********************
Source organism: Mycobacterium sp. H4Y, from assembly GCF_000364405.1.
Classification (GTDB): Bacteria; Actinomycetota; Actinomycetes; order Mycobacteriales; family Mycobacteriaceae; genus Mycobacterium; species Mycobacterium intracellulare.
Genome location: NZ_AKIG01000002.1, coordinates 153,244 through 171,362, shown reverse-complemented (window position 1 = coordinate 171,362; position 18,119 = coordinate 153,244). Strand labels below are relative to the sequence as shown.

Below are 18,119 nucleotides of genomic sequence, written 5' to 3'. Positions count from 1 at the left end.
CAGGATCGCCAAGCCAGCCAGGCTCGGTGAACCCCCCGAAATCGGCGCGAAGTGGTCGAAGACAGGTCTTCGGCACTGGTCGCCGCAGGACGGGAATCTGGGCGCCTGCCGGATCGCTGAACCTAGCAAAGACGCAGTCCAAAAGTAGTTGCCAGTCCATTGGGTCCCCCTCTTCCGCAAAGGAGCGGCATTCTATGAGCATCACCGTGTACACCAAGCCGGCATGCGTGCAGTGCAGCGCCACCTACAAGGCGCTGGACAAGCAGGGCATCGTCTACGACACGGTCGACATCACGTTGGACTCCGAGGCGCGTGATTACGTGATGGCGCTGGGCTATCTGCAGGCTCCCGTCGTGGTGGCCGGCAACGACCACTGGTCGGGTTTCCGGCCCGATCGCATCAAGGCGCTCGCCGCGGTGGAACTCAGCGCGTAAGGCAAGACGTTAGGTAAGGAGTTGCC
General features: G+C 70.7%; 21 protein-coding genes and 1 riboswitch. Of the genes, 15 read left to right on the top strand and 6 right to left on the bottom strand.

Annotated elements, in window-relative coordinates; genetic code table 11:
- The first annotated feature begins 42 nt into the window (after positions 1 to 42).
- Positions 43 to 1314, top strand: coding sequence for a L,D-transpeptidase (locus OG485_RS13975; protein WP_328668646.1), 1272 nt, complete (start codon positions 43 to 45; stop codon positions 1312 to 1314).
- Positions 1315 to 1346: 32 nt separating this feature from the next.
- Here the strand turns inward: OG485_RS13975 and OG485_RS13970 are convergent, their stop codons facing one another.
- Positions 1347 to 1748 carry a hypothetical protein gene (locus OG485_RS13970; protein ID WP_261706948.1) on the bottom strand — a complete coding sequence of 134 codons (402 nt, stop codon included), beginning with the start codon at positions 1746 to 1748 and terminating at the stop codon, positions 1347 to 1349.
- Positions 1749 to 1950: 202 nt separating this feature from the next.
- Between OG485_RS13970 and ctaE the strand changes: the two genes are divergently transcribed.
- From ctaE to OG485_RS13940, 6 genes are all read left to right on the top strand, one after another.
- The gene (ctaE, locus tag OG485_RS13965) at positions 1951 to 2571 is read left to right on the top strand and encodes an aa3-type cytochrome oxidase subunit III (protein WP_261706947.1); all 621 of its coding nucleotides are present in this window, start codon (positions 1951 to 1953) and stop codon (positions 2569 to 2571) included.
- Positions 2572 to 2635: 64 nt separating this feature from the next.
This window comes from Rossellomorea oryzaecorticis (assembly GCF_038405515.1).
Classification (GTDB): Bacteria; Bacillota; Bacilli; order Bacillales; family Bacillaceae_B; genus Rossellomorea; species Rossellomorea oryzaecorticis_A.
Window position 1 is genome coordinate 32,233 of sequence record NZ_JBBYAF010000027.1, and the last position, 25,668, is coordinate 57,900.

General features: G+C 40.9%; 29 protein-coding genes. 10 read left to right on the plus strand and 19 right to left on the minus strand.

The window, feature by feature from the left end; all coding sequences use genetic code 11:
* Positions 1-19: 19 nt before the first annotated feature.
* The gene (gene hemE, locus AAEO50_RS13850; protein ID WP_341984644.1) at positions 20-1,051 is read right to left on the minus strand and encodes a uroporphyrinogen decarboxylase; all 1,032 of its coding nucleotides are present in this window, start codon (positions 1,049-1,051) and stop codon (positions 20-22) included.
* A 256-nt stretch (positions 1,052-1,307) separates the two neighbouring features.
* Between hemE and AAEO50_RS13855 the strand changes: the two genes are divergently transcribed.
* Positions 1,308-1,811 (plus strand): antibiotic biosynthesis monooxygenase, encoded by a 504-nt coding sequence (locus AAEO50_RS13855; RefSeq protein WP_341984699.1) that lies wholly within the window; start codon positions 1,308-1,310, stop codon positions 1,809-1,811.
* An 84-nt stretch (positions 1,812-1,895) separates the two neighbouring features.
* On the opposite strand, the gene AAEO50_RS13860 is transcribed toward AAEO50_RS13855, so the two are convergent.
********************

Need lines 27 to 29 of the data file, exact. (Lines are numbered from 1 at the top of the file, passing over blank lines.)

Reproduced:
* Positions 1,308-1,811 (plus strand): antibiotic biosynthesis monooxygenase, encoded by a 504-nt coding sequence (locus AAEO50_RS13855; RefSeq protein WP_341984699.1) that lies wholly within the window; start codon positions 1,308-1,310, stop codon positions 1,809-1,811.
* An 84-nt stretch (positions 1,812-1,895) separates the two neighbouring features.
* On the opposite strand, the gene AAEO50_RS13860 is transcribed toward AAEO50_RS13855, so the two are convergent.